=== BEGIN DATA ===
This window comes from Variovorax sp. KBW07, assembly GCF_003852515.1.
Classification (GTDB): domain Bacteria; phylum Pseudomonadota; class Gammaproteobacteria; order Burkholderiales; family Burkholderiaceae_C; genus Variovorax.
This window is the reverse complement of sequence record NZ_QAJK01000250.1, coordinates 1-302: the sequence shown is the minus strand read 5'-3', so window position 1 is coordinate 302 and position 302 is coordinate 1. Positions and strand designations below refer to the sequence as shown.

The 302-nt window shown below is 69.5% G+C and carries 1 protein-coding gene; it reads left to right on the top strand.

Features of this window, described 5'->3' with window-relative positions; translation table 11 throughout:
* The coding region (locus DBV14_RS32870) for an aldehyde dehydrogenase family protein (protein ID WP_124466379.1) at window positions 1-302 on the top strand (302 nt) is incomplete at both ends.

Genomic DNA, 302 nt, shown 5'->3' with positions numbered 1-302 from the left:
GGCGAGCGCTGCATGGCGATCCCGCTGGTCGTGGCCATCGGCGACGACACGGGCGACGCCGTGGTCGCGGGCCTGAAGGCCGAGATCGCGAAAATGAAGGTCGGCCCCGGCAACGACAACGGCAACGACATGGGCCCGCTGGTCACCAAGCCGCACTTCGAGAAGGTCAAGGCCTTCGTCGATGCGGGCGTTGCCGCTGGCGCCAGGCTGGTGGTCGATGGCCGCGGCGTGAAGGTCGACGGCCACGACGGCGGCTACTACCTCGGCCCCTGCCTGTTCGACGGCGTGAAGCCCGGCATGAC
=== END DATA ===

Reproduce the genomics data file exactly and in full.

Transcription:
This window comes from Variovorax sp. KBW07, assembly GCF_003852515.1.
Classification (GTDB): domain Bacteria; phylum Pseudomonadota; class Gammaproteobacteria; order Burkholderiales; family Burkholderiaceae_C; genus Variovorax.
This window is the reverse complement of sequence record NZ_QAJK01000250.1, coordinates 1-302: the sequence shown is the minus strand read 5'-3', so window position 1 is coordinate 302 and position 302 is coordinate 1. Positions and strand designations below refer to the sequence as shown.

The 302-nt window shown below is 69.5% G+C and carries 1 protein-coding gene; it reads left to right on the top strand.

Features of this window, described 5'->3' with window-relative positions; translation table 11 throughout:
* The coding region (locus DBV14_RS32870) for an aldehyde dehydrogenase family protein (protein ID WP_124466379.1) at window positions 1-302 on the top strand (302 nt) is incomplete at both ends.

Genomic DNA, 302 nt, shown 5'->3' with positions numbered 1-302 from the left:
GGCGAGCGCTGCATGGCGATCCCGCTGGTCGTGGCCATCGGCGACGACACGGGCGACGCCGTGGTCGCGGGCCTGAAGGCCGAGATCGCGAAAATGAAGGTCGGCCCCGGCAACGACAACGGCAACGACATGGGCCCGCTGGTCACCAAGCCGCACTTCGAGAAGGTCAAGGCCTTCGTCGATGCGGGCGTTGCCGCTGGCGCCAGGCTGGTGGTCGATGGCCGCGGCGTGAAGGTCGACGGCCACGACGGCGGCTACTACCTCGGCCCCTGCCTGTTCGACGGCGTGAAGCCCGGCATGAC